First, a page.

In any case, with fans tiring of the royal family and Peñarol mired in a poor run in the Apertura (finishing 17 points behind Nacional), it was thought that this was the time to finally end the Damianis’ stranglehold on the Presidency. However, honey attracts flies, and the opposition ended up fracturing into three different candidates. This allowed Damiani to win the election with 41% of the vote, because runoffs and simple majorities are for suckers! The three opposition candidates gathered 29%, 16%, and 14%. So Damiani will rule until 2017 and will then step down for good, or so he claims. I’m pretty sure three years ago he said he was running one last time.

 

"It's GOOD ta be da King!" (Tenfield)
“It’s GOOD ta be da King!” (Tenfield)

 

Look, I’ve always been a pro-democracy kind of guy, and I’m happy that Nacional has gotten into the healthy habit of changing Presidents every five years or so. Even more important is the fact that the various factions within the club seem to have learned to get along and work together for the good of the club, even when their own guy  is not sitting on the main chair. I think that’s a big reason why the Tricolores have enjoyed so much success over the past two decades, both on and off the field. That’s why the club’s youth divisions have great facilities and unparalleled support services; no drinking water out of a garden hose or having multiple teams reuse the same sweaty jerseys here, unlike what happens at some other institutions. That’s why the club bottom line is in the black, rather than beholden to the same people who win all the elections. That’s why Nacional was the first one of the two big Uruguayan clubs to stand up to all-powerful contratistas (agents) like Francisco “Paco” Casal and start selling their most talented players directly to European powerhouses.

 

Sure, on-field success is cyclical, but it’s easier to build a winner when the people calling the shots spend their time working for the good of the club rather than thinking about the next political maneuver that will get them three more years at the head of the table. Look, if you want to look for a silver lining, it’s the fact that Damiani failed to win a majority of the vote, which means the opposition will control the Executive Council. But hey, if not being elected didn’t stop this guy from making all the decisions, I doubt this is going to do much. Still, it’s a sign that the club’s fans may finally be realizing that it’s easier to make good decisions when everyone gets to throw in their two cents.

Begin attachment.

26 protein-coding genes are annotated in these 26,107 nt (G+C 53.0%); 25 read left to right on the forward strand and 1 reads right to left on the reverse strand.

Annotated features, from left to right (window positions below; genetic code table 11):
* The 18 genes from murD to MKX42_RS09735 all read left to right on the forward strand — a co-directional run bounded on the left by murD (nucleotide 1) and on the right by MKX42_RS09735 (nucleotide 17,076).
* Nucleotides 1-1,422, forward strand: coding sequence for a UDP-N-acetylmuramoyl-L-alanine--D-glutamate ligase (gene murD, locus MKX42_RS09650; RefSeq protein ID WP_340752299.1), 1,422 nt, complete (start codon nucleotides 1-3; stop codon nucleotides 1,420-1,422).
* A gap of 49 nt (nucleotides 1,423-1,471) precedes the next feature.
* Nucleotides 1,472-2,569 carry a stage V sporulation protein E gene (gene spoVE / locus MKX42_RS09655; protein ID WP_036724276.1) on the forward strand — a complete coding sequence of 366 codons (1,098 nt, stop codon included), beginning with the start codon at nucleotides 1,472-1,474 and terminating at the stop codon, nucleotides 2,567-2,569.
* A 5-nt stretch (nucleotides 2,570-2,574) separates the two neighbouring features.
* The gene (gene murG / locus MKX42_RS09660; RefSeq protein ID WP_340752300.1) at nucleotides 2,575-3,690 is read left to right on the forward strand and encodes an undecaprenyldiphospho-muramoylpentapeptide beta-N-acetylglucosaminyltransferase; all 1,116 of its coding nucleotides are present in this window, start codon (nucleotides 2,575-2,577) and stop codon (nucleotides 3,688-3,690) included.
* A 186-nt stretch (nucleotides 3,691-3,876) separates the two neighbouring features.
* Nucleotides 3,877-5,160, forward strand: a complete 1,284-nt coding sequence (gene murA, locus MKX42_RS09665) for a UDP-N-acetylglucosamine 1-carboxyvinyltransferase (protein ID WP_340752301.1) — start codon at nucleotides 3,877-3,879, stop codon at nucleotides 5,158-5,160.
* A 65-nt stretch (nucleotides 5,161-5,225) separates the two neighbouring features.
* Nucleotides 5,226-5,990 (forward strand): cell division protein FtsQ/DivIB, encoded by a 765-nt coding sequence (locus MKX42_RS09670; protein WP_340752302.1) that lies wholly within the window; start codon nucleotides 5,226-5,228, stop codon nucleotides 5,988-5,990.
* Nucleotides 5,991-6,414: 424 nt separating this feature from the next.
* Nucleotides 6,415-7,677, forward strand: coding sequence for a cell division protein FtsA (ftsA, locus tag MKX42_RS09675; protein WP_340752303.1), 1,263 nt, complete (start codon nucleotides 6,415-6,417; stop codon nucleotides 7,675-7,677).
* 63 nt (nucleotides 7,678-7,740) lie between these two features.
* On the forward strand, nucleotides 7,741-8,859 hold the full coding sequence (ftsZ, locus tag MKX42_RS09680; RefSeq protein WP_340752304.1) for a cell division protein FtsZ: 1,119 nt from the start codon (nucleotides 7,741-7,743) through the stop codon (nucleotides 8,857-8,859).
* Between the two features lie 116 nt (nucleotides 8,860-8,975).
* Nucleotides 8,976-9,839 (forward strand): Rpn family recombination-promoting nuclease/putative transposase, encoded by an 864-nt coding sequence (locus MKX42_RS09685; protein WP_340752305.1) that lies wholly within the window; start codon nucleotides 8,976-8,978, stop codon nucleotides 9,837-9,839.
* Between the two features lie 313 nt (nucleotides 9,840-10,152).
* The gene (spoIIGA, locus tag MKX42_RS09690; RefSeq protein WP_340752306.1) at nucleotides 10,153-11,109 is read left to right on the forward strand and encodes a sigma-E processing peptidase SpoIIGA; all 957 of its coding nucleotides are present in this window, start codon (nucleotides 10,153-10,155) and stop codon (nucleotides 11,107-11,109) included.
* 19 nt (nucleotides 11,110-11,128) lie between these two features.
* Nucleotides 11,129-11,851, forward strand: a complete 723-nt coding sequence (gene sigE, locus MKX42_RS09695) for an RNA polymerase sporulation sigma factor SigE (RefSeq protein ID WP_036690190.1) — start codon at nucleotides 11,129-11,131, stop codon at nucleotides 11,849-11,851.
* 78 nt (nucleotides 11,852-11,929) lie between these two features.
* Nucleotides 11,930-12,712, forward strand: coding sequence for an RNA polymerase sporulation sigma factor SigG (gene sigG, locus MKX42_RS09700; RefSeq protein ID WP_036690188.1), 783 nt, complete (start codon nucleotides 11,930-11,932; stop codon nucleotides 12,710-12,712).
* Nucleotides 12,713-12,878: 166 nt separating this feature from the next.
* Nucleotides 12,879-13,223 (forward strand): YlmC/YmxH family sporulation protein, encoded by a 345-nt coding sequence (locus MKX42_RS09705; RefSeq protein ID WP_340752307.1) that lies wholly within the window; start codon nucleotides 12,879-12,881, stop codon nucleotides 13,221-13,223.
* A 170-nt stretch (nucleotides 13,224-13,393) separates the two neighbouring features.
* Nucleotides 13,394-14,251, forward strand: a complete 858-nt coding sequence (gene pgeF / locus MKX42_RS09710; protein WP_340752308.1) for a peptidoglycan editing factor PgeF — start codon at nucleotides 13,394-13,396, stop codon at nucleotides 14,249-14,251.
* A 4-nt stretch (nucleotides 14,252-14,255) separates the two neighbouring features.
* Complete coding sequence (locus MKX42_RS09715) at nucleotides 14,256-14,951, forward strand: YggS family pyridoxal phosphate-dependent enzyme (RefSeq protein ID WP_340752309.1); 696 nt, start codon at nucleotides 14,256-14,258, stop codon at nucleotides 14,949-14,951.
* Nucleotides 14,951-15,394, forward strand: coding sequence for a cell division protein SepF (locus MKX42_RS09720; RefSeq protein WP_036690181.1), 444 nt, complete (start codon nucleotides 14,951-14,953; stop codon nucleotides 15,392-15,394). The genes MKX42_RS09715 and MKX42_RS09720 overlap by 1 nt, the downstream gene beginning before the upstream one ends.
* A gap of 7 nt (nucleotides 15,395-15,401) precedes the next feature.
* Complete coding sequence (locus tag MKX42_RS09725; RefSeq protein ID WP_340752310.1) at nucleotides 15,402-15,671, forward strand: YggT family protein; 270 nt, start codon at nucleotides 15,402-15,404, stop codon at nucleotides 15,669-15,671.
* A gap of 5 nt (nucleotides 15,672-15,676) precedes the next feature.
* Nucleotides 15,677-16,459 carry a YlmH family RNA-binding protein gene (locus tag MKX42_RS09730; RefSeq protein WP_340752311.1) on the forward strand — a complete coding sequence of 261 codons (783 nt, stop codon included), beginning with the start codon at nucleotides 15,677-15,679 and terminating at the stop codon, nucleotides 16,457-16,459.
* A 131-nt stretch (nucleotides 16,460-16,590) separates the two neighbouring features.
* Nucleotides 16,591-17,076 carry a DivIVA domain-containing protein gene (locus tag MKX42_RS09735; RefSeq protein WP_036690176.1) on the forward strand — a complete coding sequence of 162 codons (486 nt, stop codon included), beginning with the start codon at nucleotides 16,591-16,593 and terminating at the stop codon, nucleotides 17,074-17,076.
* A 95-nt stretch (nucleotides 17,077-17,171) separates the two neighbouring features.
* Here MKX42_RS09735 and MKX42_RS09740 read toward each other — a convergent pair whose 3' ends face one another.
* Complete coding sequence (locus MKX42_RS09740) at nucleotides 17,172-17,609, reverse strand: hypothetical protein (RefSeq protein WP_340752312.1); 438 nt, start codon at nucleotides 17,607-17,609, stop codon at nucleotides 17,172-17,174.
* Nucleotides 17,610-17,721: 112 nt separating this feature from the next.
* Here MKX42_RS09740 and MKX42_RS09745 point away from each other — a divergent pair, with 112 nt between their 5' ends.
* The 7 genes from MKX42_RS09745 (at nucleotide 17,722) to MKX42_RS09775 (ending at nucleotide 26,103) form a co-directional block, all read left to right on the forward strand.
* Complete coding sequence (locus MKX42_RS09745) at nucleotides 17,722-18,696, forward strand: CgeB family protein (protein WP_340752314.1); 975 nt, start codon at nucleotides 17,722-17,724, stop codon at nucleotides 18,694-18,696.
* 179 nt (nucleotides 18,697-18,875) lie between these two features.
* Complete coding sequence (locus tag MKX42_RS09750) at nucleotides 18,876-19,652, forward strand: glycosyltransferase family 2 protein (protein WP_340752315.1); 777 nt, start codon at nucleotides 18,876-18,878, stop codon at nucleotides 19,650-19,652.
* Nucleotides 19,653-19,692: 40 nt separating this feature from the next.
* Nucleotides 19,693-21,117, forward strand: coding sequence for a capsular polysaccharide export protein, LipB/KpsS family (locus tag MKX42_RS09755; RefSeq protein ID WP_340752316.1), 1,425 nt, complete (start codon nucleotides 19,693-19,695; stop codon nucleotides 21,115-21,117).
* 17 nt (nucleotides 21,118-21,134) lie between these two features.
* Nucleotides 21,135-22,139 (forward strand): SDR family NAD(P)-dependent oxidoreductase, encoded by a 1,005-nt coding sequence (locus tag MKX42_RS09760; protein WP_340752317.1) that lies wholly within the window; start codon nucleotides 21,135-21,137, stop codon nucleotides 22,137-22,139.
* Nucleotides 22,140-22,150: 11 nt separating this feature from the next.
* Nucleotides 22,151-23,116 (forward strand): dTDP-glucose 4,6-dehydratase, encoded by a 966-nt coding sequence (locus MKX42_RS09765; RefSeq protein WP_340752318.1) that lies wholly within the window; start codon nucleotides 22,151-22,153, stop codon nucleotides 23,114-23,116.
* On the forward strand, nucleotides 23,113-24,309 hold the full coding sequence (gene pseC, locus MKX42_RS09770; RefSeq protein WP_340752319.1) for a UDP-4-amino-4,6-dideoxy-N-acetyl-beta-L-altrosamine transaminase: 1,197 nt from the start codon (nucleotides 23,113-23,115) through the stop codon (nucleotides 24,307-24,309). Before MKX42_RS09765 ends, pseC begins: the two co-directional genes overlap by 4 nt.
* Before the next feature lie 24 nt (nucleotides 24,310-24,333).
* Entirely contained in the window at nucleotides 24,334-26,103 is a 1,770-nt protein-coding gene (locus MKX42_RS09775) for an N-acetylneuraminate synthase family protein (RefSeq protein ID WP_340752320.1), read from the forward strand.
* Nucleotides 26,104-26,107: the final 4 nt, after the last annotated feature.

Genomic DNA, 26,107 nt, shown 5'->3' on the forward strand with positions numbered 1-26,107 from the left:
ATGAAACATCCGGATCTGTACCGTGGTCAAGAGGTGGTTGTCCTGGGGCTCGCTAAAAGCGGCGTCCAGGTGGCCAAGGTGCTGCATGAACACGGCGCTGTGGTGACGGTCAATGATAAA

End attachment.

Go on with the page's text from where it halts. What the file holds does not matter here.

And that’s it for today, friends. The offseason’s started and there are plenty of rumors to discuss about who’s going where and who isn’t coming back for the Clausura, but since 90% of those end up being completely false, there’s plenty of time to tackle them some other time. Congratulations to Martín CáceresEdinson CavaniLuis Suárez and Diego Godín for making FourFourTwo’s list of the top 100 players in the world for 2014, and to Luisito for scoring a goal and setting up another in Barcelona’s 3-1 Champions League win against PSG. Don’t feel too bad for Edinson, though, as both teams move on to the knockoff rounds. You know who isn’t moving on? Liverpool FC, that’s who. Who knew getting rid of your best player could come back to bite you?

El Bolso

About El Bolso

El Bolso is Uruguay’s foremost soccer-fan-in-exile, a true authority on the Celeste and its favored son, the Club Nacional de Football. He believes in precision passing, tireless marking, and strong finishing, and is not above the occasional slide tackle from behind when the situation calls for it.